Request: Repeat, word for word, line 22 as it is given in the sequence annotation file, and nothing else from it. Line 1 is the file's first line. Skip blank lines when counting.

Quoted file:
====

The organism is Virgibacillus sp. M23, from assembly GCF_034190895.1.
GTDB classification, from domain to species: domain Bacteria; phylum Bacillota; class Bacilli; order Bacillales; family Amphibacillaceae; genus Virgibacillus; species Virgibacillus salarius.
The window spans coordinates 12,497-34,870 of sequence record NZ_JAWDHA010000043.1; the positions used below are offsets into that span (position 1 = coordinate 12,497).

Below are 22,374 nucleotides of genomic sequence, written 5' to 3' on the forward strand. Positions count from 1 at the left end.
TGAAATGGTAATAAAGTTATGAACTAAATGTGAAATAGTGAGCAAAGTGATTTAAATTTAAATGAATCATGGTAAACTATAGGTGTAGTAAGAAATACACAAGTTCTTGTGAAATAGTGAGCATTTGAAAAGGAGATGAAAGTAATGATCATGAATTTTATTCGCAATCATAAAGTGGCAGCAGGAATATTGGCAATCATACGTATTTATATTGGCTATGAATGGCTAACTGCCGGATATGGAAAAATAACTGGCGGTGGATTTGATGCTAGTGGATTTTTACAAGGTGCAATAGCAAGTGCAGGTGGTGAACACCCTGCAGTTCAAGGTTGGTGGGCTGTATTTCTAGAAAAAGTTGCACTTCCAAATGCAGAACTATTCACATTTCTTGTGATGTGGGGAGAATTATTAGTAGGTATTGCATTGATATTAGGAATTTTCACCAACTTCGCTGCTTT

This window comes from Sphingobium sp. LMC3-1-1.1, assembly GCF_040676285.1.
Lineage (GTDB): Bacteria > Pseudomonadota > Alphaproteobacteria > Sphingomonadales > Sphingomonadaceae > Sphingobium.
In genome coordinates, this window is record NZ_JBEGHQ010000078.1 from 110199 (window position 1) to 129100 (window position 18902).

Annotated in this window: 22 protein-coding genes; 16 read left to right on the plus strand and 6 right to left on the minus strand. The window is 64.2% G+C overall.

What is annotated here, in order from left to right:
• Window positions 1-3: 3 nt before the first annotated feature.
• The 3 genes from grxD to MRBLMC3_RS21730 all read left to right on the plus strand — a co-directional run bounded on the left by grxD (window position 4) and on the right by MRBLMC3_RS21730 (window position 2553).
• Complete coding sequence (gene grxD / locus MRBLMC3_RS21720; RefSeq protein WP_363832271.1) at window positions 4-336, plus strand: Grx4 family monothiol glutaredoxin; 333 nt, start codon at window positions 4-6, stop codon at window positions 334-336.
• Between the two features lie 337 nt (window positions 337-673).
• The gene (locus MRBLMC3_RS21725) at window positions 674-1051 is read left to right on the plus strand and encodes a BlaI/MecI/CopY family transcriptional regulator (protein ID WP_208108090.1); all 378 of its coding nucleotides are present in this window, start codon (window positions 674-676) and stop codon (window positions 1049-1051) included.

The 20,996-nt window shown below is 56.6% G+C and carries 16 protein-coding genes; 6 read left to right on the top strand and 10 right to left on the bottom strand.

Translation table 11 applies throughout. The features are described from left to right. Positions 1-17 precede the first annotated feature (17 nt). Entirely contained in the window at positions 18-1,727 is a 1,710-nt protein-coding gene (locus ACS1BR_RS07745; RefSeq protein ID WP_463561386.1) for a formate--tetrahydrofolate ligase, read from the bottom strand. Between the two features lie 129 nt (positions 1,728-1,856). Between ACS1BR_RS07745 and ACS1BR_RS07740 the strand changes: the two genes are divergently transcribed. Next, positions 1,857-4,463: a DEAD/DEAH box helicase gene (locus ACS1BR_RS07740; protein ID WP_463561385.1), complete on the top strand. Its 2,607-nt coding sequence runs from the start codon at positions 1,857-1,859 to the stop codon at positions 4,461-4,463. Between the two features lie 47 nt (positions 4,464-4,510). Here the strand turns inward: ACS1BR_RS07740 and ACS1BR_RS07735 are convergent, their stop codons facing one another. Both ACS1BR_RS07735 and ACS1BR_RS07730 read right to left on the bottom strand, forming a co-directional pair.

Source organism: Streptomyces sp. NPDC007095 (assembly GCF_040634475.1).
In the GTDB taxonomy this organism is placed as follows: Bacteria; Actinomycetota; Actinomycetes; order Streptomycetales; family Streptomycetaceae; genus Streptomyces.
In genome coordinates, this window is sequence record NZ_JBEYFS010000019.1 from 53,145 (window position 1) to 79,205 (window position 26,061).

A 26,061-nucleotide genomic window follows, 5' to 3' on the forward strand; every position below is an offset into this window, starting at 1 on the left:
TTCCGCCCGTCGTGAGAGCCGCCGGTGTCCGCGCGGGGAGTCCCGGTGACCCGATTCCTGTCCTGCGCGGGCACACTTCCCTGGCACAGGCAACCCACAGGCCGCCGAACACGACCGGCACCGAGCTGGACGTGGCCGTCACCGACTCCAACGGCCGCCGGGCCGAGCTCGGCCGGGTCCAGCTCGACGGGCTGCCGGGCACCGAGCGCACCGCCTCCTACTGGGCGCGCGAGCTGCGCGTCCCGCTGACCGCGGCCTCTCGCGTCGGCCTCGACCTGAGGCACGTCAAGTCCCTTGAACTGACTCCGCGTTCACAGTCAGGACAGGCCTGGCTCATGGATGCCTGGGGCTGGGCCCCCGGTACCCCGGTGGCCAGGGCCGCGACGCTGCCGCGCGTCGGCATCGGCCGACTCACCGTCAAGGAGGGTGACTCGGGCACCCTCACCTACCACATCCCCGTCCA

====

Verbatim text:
TTCCGCCCGTCGTGAGAGCCGCCGGTGTCCGCGCGGGGAGTCCCGGTGACCCGATTCCTGTCCTGCGCGGGCACACTTCCCTGGCACAGGCAACCCACAGGCCGCCGAACACGACCGGCACCGAGCTGGACGTGGCCGTCACCGACTCCAACGGCCGCCGGGCCGAGCTCGGCCGGGTCCAGCTCGACGGGCTGCCGGGCACCGAGCGCACCGCCTCCTACTGGGCGCGCGAGCTGCGCGTCCCGCTGACCGCGGCCTCTCGCGTCGGCCTCGACCTGAGGCACGTCAAGTCCCTTGAACTGACTCCGCGTTCACAGTCAGGACAGGCCTGGCTCATGGATGCCTGGGGCTGGGCCCCCGGTACCCCGGTGGCCAGGGCCGCGACGCTGCCGCGCGTCGGCATCGGCCGACTCACCGTCAAGGAGGGTGACTCGGGCACCCTCACCTACCACATCCCCGTCCA